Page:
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St. Dunstan's Basilica

65 Great George Street, Charlottetown, Prince Edward Island, C1A, Canada

Formally Recognized: 1979/10/26

St. Dunstan's Basilica; City of Charlottetown, Natalie Munn, 2006
Showing east elevation
St. Dunstan's Basilica; City of Charlottetown, Natalie Munn, 2006
Showing north elevation
St. Dunstan's Basilica; City of Charlottetown, Natalie Munn, 2006
Detail of exterior sculpture

Other Name(s)


Links and documents

Construction Date(s)

1913/01/01 to 1919/01/01

Listed on the Canadian Register: 2006/09/27

Statement of Significance

Description of Historic Place

St. Dunstan's Cathedral Basilica is a stone French Gothic church built in 1913 from the remains of the cathedral that had been damaged by fire that year. St. Dunstan's is the fourth church on the site and one of the most visible landmarks in Charlottetown with its spires being some of the highest points on the City skyline. It is the only Roman Catholic cathedral and basilica in the province and one of the most elaborate churches in the Maritimes. The designation encompasses the building's exterior and parcel; it does not include the building's interior.

Heritage Value

The heritage value of St. Dunstan's Cathedral Basilica lies in its importance to the Roman Catholic community of Prince Edward Island; its magnificent French Gothic architecture; and its role as a landmark in Charlottetown.

The first St. Dunstan's was a small wooden chapel built in 1816. The church received its name from Archbishop Plessis of Quebec who, when he visited the capital in 1812, was received warmly by local Protestant British officials. He named the church that would later be built St. Dunstan's after the 10th Century English saint, as a goodwill gesture to those who had received him so well.

By August 1829, the Diocese of Charlottetown had been created with the installation of Father Bernard Angus MacEachern as Bishop at St. Dunstan's chapel and as a result, the tiny chapel became a cathedral. In 1843, a larger, wooden Gothic Revival cathedral was constructed, which faced Dorchester Street. The 1843 church served the Roman Catholic community for a time, however in 1886, the congregation asked that a larger, more elaborate, church be built. Eventually Montreal architect Francois-Xavier Berlinguet was hired and designed a new French Gothic Cathedral to be built of stone. The cornerstone of the new church was laid 15 September 1896 and the entire church was completed in 1907.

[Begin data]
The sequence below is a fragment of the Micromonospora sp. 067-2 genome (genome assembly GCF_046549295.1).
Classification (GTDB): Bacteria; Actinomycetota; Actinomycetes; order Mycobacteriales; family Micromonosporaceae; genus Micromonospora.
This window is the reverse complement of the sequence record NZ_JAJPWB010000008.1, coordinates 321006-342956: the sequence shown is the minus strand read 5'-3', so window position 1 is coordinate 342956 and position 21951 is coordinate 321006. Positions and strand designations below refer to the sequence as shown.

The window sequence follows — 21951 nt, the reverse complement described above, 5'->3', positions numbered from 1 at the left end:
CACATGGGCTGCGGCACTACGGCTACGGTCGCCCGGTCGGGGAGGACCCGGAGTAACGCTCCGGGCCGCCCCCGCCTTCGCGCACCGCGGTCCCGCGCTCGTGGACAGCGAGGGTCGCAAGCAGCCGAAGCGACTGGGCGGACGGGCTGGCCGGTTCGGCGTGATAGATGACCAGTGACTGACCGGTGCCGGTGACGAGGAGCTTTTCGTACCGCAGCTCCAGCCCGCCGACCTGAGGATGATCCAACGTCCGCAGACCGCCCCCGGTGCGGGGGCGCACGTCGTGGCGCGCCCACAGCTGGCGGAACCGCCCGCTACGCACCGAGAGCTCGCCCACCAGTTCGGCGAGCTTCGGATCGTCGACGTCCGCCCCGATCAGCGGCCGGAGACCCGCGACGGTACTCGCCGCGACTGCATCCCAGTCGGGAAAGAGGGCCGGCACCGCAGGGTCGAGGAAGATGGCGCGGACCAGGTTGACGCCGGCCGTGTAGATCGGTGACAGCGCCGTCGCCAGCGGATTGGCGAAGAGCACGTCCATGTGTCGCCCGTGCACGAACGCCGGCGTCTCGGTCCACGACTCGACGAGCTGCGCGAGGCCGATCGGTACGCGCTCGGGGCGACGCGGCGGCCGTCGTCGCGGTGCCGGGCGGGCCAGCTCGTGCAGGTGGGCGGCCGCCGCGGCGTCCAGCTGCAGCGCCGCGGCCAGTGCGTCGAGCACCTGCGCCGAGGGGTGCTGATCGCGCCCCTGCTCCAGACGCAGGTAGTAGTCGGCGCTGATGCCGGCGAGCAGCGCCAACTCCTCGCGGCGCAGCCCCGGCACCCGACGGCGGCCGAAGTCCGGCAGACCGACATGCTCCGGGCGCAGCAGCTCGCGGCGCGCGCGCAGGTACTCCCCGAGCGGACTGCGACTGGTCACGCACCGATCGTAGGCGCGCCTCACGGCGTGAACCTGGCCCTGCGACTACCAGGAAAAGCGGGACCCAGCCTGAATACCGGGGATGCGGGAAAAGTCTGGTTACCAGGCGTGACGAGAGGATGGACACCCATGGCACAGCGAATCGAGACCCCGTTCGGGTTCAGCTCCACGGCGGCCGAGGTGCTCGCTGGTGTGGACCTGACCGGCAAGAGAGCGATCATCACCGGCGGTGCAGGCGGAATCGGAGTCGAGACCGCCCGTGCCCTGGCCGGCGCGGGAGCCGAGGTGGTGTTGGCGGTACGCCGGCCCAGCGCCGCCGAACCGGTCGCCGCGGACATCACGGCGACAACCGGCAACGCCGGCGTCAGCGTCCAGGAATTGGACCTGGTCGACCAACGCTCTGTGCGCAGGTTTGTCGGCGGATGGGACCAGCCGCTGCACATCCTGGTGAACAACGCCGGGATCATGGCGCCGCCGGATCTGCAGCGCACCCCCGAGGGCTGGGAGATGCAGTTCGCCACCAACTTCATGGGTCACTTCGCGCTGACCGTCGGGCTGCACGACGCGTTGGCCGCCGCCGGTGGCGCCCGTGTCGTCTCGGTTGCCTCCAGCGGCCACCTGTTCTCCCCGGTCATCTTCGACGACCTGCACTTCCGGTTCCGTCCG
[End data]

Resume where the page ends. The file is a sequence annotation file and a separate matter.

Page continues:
Unfortunately, in 1913, a fire that had started in the sanctuary devastated the new church. Before the fire was extinguished, plans were made to rebuild the cathedral. Donations from Roman Catholics throughout the Island, as well as non-Catholic members of the community helped to rebuild the new church, which was completed in 1919. This church would be built with an extensive array of fire resistant measures so that the church would never succumb to fire again.

Contractors, James Metcalfe and Company Limited and Scottish architect, John Marshall Hunter were hired to work on the project, as was Mr. Godio of Paris who worked on the vaulted ceilings and scaglioli and Mr. Nacenti, whose firm was responsible for the marble and stucco. After the fire, it was found that the facade and portions of the walls were salvageable. Instead of creating a replica of the original interior, Hunter redesigned an English Gothic inspired interior that ultimately resulted in a brighter effect within the church. This was accomplished through his design, as well as opening up several blind windows in the transepts and towers and adding an extraordinary rose window above the altar. Other changes were made to the overall design such as the lengthening of the spires, modification of the clerestory windows and slate roof and the addition of a two-storey sacristy onto the west side of the church. The interior is said to resemble that of St. Patrick's Church in New York City.